Carolina no expansion model
HOUSTON -- It's perfectly natural to compare coach Dom Capers' second-year expansion team to the one he had in 1996.
It's also perfectly wrong.
Capers' 2003 Texans are 2-5 after a 30-21 loss at Indianapolis on Sunday. It's the same record they had after their first seven games last season.
His '96 Carolina Panthers, conversely, were the stuff of expansion legend. After setting a record with a 7-9 expansion mark, a veteran defense led the Panthers to a 12-4 record and a trip to the NFC championship game the following season.
It could be said that Capers' Panthers set the standard for teams breaking into the NFL. That, too, would be wrong.
The same veterans who propelled Carolina to its fast start quickly aged into ineffectiveness, and the NFC runners-up of 1996 reverted to 7-9 the next year and 4-12 after that. Capers went from genius to scapegoat and was out the door.
The time to compare the Texans and the Panthers isn't the first two years. It's the third, fourth, fifth years and beyond.
Only now has Carolina managed to clean the salary cap slate, build through the draft and add a few important pieces through free agency -- especially running back Stephen Davis, who leads the NFC in rushing.
Unlike the Panthers of old, the Texans are trudging through their second season without a player over 31 years old. Barring salary cap hang-ups or free agency defections, the key offensive components could be in place for years.
The defense is a bit older and has not been helped by the first two drafts. Rookie Antwan Peek, a promising reserve outside linebacker, is the only regular contributor out of college the past two years.
That promises to change next season, as Houston will probably use its first choice on a defensive stud or trade it for multiple players. It plays right into the Texans' hands that next April's draft again looks to be top-heavy with receivers, their deepest position.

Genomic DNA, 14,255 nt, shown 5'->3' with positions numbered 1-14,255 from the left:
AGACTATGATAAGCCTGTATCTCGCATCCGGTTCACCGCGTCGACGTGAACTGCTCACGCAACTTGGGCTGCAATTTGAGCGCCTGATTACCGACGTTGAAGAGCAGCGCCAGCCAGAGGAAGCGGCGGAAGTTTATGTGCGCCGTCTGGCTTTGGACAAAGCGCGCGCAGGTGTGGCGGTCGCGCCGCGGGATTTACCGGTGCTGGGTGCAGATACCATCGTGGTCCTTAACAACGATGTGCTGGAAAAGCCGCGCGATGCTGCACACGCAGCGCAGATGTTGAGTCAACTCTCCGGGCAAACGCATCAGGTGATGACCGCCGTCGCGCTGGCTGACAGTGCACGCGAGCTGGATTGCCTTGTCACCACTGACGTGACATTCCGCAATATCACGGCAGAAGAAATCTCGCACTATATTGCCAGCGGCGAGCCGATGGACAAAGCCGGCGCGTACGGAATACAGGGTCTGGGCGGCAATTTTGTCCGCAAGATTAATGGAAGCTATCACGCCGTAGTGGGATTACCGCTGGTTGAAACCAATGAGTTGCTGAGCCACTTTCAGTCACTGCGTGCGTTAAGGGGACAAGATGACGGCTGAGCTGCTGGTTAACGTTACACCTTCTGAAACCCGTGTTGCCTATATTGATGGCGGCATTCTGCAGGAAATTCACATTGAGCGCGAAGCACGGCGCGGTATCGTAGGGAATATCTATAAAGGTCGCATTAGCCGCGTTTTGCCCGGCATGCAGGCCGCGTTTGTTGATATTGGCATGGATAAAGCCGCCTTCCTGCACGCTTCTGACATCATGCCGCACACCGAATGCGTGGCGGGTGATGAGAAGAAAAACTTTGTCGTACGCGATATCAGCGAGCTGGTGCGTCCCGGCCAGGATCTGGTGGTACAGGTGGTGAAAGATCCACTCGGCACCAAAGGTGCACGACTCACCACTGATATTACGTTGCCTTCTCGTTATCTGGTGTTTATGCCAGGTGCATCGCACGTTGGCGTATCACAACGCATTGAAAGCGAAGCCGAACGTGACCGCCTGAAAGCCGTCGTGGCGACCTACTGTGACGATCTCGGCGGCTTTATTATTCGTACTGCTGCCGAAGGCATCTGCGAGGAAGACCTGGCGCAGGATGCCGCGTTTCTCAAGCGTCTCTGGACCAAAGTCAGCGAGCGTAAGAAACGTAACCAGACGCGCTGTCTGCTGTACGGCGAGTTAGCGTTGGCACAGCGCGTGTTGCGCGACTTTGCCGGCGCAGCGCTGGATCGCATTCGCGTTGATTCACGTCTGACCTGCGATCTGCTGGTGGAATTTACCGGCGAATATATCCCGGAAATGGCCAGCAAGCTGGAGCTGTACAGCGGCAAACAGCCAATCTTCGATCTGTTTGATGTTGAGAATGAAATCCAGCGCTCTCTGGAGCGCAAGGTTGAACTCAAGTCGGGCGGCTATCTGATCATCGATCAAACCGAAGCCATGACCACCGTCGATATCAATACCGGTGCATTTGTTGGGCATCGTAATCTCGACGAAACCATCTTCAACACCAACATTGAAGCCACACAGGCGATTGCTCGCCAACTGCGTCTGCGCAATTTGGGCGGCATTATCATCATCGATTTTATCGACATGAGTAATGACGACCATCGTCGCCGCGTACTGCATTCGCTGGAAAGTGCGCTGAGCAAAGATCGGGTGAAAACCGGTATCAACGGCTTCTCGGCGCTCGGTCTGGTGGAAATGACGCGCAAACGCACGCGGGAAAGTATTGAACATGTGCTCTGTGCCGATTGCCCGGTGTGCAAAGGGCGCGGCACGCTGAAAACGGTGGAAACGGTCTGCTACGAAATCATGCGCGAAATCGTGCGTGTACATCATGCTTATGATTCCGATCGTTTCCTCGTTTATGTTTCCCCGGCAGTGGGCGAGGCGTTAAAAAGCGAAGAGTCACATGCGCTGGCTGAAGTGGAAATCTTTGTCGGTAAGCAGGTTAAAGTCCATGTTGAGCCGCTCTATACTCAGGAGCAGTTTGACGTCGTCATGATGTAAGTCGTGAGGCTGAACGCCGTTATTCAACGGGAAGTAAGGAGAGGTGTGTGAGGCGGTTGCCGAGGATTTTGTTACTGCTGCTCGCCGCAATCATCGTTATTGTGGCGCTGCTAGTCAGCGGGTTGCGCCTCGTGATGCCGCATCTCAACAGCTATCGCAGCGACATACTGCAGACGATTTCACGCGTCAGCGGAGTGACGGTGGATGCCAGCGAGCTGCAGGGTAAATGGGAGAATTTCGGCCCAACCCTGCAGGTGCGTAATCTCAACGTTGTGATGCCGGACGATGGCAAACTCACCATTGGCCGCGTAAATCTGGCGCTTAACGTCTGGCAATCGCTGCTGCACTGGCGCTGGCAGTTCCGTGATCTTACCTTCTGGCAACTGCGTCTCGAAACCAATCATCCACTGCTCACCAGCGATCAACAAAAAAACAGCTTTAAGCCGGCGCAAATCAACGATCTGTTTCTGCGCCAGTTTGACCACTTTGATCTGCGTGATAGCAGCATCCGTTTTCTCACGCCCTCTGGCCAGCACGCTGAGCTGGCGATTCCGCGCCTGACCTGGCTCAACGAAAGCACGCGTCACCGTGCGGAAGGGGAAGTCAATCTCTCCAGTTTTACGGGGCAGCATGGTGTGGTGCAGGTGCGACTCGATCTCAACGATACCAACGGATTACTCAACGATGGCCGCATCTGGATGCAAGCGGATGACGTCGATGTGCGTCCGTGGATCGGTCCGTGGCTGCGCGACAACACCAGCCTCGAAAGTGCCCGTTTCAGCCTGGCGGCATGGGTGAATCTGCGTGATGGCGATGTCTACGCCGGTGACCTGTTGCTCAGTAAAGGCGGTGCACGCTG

Still, the Texans are more than one draft away from filling all their holes.
This offseason becomes the first in which general manager Charley Casserly must decide whether enough pieces are in place to pursue free agents for a postseason drive in 2004.
First, Casserly will have other issues to address, such as restructuring the contracts of defensive end Gary Walker, inside linebacker Jamie Sharper and possibly cornerback Marcus Coleman. All three carry weighty cap liabilities for 2004.
If the Texans have to release one or more of that group, they'll have even more defensive holes to fill, never mind the Olive Oyl-thin depth at every defensive position. One draft and one round of free agency shopping can do only so much.
Owner Bob McNair has been steadfast in his assertion that building the Texans into a contender could take four years.
Hopefully he and other Houstonians will remember that if the franchise continues to struggle this season and next with its eye on building a consistent winner afterward.
Just ask Carolina fans which road they would have preferred.
It's been a long time since 1996.
This story is from ESPN.com's automated news wire. Wire index